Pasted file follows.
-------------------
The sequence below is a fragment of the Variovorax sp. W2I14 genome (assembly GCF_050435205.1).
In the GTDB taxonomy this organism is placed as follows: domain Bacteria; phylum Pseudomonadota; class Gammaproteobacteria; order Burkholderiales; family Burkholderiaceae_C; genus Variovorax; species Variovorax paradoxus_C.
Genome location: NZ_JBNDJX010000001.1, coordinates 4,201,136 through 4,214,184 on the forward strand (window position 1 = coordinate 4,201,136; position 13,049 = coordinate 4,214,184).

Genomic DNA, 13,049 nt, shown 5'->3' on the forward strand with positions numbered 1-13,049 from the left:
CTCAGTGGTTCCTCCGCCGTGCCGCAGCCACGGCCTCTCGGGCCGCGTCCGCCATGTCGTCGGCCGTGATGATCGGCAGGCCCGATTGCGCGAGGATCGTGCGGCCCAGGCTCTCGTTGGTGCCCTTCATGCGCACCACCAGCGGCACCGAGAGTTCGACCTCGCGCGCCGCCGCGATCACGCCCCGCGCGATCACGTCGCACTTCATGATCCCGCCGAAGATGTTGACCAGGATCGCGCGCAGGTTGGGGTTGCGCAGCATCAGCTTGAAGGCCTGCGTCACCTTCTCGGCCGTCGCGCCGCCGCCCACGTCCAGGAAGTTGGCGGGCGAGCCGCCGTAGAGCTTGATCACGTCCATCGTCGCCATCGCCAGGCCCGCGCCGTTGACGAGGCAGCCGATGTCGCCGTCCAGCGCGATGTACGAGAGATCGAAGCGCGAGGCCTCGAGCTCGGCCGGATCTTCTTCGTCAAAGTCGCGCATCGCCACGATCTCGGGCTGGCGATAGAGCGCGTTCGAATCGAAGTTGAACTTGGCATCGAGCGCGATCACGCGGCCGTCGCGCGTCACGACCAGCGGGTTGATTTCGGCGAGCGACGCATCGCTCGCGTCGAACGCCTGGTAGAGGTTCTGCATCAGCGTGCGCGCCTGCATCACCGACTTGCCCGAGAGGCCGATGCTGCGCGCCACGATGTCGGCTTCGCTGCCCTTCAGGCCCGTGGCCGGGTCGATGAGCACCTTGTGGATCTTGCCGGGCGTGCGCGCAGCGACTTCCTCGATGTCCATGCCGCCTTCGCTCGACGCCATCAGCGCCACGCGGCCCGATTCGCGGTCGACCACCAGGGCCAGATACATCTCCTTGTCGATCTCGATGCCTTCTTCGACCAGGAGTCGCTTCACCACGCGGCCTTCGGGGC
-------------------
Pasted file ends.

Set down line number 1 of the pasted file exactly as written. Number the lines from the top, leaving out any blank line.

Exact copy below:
The sequence below is a fragment of the Variovorax sp. W2I14 genome (assembly GCF_050435205.1).